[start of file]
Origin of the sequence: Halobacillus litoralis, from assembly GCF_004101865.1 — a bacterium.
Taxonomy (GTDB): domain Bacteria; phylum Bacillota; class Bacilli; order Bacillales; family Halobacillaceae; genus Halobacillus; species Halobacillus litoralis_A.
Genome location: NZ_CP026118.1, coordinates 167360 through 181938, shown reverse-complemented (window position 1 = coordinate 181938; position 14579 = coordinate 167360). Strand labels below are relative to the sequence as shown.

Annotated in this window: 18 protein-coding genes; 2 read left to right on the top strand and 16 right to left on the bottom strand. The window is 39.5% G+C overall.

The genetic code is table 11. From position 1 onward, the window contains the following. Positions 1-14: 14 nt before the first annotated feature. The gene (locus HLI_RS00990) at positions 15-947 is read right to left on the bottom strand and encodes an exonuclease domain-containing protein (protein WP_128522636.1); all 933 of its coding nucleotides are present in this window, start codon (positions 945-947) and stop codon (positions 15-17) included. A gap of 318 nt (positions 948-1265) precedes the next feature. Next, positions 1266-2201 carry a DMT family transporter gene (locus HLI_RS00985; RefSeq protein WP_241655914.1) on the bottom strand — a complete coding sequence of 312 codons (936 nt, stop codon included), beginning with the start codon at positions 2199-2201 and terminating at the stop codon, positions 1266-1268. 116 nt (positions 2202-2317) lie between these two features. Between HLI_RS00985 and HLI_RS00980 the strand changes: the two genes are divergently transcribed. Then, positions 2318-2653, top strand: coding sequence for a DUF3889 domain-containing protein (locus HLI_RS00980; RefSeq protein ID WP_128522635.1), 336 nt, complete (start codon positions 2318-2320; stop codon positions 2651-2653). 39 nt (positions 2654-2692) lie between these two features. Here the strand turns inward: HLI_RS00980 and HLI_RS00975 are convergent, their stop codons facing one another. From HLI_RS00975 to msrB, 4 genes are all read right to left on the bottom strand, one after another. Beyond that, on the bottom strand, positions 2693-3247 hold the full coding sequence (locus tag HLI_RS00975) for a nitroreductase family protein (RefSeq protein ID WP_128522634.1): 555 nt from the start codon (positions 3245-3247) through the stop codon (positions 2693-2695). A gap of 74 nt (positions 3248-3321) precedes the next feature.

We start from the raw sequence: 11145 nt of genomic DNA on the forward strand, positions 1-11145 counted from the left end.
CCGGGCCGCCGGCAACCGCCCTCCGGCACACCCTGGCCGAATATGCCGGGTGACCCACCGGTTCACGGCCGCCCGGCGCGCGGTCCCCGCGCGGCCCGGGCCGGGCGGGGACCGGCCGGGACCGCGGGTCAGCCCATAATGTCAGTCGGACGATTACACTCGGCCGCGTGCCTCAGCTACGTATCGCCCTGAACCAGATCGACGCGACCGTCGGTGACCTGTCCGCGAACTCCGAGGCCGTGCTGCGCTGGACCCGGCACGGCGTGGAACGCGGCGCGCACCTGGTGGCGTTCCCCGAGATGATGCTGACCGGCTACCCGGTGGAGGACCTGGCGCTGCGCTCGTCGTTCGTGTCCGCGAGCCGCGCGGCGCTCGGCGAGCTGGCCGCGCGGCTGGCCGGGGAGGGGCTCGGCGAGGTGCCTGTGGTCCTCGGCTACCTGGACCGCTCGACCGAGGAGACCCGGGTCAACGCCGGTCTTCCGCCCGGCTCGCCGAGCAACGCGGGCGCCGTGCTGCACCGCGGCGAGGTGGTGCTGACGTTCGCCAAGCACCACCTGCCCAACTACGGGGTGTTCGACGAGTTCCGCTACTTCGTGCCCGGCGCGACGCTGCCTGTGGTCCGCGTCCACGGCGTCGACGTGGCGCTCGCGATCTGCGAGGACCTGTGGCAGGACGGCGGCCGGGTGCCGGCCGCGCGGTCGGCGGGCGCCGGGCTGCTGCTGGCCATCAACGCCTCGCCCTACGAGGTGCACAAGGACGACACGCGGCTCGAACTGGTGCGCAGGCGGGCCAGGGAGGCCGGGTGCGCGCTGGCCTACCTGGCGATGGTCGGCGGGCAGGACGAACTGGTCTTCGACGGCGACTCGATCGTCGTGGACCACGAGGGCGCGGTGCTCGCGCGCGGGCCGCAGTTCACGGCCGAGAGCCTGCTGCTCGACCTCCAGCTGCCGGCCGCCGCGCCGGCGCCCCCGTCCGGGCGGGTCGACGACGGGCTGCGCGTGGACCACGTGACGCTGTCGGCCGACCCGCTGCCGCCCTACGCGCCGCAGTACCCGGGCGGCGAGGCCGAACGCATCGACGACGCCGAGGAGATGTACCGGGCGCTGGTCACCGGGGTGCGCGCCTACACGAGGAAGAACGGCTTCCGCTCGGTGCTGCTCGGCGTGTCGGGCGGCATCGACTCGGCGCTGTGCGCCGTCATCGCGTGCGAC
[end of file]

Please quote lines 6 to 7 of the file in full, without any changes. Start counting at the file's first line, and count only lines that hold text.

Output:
We start from the raw sequence: 11145 nt of genomic DNA on the forward strand, positions 1-11145 counted from the left end.
CCGGGCCGCCGGCAACCGCCCTCCGGCACACCCTGGCCGAATATGCCGGGTGACCCACCGGTTCACGGCCGCCCGGCGCGCGGTCCCCGCGCGGCCCGGGCCGGGCGGGGACCGGCCGGGACCGCGGGTCAGCCCATAATGTCAGTCGGACGATTACACTCGGCCGCGTGCCTCAGCTACGTATCGCCCTGAACCAGATCGACGCGACCGTCGGTGACCTGTCCGCGAACTCCGAGGCCGTGCTGCGCTGGACCCGGCACGGCGTGGAACGCGGCGCGCACCTGGTGGCGTTCCCCGAGATGATGCTGACCGGCTACCCGGTGGAGGACCTGGCGCTGCGCTCGTCGTTCGTGTCCGCGAGCCGCGCGGCGCTCGGCGAGCTGGCCGCGCGGCTGGCCGGGGAGGGGCTCGGCGAGGTGCCTGTGGTCCTCGGCTACCTGGACCGCTCGACCGAGGAGACCCGGGTCAACGCCGGTCTTCCGCCCGGCTCGCCGAGCAACGCGGGCGCCGTGCTGCACCGCGGCGAGGTGGTGCTGACGTTCGCCAAGCACCACCTGCCCAACTACGGGGTGTTCGACGAGTTCCGCTACTTCGTGCCCGGCGCGACGCTGCCTGTGGTCCGCGTCCACGGCGTCGACGTGGCGCTCGCGATCTGCGAGGACCTGTGGCAGGACGGCGGCCGGGTGCCGGCCGCGCGGTCGGCGGGCGCCGGGCTGCTGCTGGCCATCAACGCCTCGCCCTACGAGGTGCACAAGGACGACACGCGGCTCGAACTGGTGCGCAGGCGGGCCAGGGAGGCCGGGTGCGCGCTGGCCTACCTGGCGATGGTCGGCGGGCAGGACGAACTGGTCTTCGACGGCGACTCGATCGTCGTGGACCACGAGGGCGCGGTGCTCGCGCGCGGGCCGCAGTTCACGGCCGAGAGCCTGCTGCTCGACCTCCAGCTGCCGGCCGCCGCGCCGGCGCCCCCGTCCGGGCGGGTCGACGACGGGCTGCGCGTGGACCACGTGACGCTGTCGGCCGACCCGCTGCCGCCCTACGCGCCGCAGTACCCGGGCGGCGAGGCCGAACGCATCGACGACGCCGAGGAGATGTACCGGGCGCTGGTCACCGGGGTGCGCGCCTACACGAGGAAGAACGGCTTCCGCTCGGTGCTGCTCGGCGTGTCGGGCGGCATCGACTCGGCGCTGTGCGCCGTCATCGCGTGCGAC